Philip. Philip was first a disciple of John the Baptist until John testified that Jesus was the Savior. Philip, then, came to Nathanael and said to him: “We have found him of whom Moses in the law, and the prophets did write, Jesus the son of Joseph of Nazareth” (John 1:45). Nathanael would be an Apostle, too. His Greek name is Bartholomew. Philip powerful ministry in Carthage in North Africa and then in Asia Minor, where he converted the wife of a Roman proconsul. In retaliation the proconsul had Philip arrested and cruelly martyred at Hierapolis in the year 62. Like Peter, he was crucified upside-down.
Bartholomew (or Nathanael) was introduced to Jesus by Philip. Upon seeing Bartholomew Jesus said to him: “Behold an Israelite in who there is no guile. Nathanael saith to him: Whence knowest thou me? Jesus answered, and said to him: Before that Philip called thee, when thou wast under the fig tree, I saw thee. Nathanael answered him, and said: Rabbi, thou art the Son of God, thou art the King of Israel” (John 1:47-49). Bartholomew was a nobleman, his name means “son of Ptolemy. He preached the Faith as far away as India. He returned after that to Asia Minor and was martyred by being skinned alive and then beheaded in Armenia in the year 72.
Matthew, another Apostle with a Greek name (Gift of God), a publican, a tax collector in Capharnaum, the city of Peter and Andrew. His Hebrew name was Levi. Matthew left his custom house immediately after Jesus called him: “Come, follow me.” He wrote the first of the Gospels. He wrote it for the Jews. It is filled with citations from the Old Testament prophecies. Matthew preached the Faith in Africa and was martyred in the year 65 in Ethiopia while offering Mass.
Thomas (also called Didymus, which means “the twin.”) Thomas was not there when Jesus first appeared to the Apostles after His Resurrection. Thomas doubted; in fact, he went so far as to protest: “Except I shall see in his hands the print of the nails, and put my finger into the place of the nails, and put my hand into his side, I will not believe” (John 20:25). When Jesus came to His Apostles the second time, Thomas was there. “Then he saith to Thomas: Put in thy finger hither, and see my hands; and bring hither thy hand, and put it into my side; and be not faithless, but believing” Thomas then said to Him “My Lord and My God” (John 20:27). Thomas preached the Faith in Persia and India where he angered local religious authorities, who martyred him by running him through with 4 spears in the year 74.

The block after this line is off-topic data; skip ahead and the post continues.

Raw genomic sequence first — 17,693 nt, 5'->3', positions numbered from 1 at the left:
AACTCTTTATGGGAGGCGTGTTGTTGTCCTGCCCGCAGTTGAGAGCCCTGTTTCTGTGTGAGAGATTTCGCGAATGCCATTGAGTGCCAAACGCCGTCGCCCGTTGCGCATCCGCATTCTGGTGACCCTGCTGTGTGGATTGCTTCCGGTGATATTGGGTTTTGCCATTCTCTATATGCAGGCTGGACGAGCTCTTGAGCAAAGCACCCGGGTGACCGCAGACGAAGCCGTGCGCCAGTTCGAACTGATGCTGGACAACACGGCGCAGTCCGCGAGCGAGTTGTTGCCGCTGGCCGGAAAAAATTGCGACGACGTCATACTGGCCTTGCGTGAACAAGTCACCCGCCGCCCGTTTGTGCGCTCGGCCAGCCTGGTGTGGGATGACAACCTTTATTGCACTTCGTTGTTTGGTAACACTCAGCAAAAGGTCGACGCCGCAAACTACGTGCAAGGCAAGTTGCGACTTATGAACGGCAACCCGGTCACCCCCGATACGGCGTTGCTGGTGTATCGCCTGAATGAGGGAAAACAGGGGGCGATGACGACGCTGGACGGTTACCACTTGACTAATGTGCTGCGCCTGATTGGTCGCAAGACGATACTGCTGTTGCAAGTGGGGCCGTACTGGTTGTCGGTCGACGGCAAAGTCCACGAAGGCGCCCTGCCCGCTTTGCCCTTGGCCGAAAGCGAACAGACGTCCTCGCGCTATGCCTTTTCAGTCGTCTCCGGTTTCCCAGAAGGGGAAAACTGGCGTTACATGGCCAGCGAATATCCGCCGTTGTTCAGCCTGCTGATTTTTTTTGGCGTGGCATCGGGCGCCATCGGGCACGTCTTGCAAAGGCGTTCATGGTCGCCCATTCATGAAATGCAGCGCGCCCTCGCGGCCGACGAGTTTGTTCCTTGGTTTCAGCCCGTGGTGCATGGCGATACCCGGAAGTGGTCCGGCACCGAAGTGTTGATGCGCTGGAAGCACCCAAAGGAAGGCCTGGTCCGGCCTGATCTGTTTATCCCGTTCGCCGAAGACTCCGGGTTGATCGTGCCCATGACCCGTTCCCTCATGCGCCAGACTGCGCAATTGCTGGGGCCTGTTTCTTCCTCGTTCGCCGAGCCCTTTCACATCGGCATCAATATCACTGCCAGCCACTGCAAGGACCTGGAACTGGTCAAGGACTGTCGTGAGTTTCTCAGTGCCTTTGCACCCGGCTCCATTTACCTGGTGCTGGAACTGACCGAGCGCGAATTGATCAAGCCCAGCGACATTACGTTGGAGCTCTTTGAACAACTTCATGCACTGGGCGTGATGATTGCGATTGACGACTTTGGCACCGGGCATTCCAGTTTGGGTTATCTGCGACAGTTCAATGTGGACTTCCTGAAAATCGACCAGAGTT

Matthias, who replaced Judas, was one of the seventy-two disciples of Our Lord. To qualify he had to have been with Jesus from the beginning of His public ministry and been a witness to His Resurrection. He preached the Faith first in Judaea, then Cappadocia, and finally in the northern most regions of Asia Minor near the Caspian Sea. Two traditions come down to us regarding his martyrdom in the year 65. One has it that he was crucified, another that he was hacked to death.
All the disciples who ran away in fearful flight (John 20:19) following Jesus’ arrest and crucifixion were so convinced of the resurrection that they were willing to risk their lives testifying to it. What gave these cowards the backbone to do this? All the apostles and early Christian leaders died for their faith, and it is hard to believe that this kind of powerful self-sacrifice would be done to support a hoax. People might live with a lie if it brings them money or power, but people won’t die for a lie. In short, we must ask, what caused these remarkable transformations? The fact that all of the apostles were willing to die horrible deaths, refusing to renounce their faith in Christ, is tremendous evidence that they had truly witnessed the resurrection of Jesus Christ.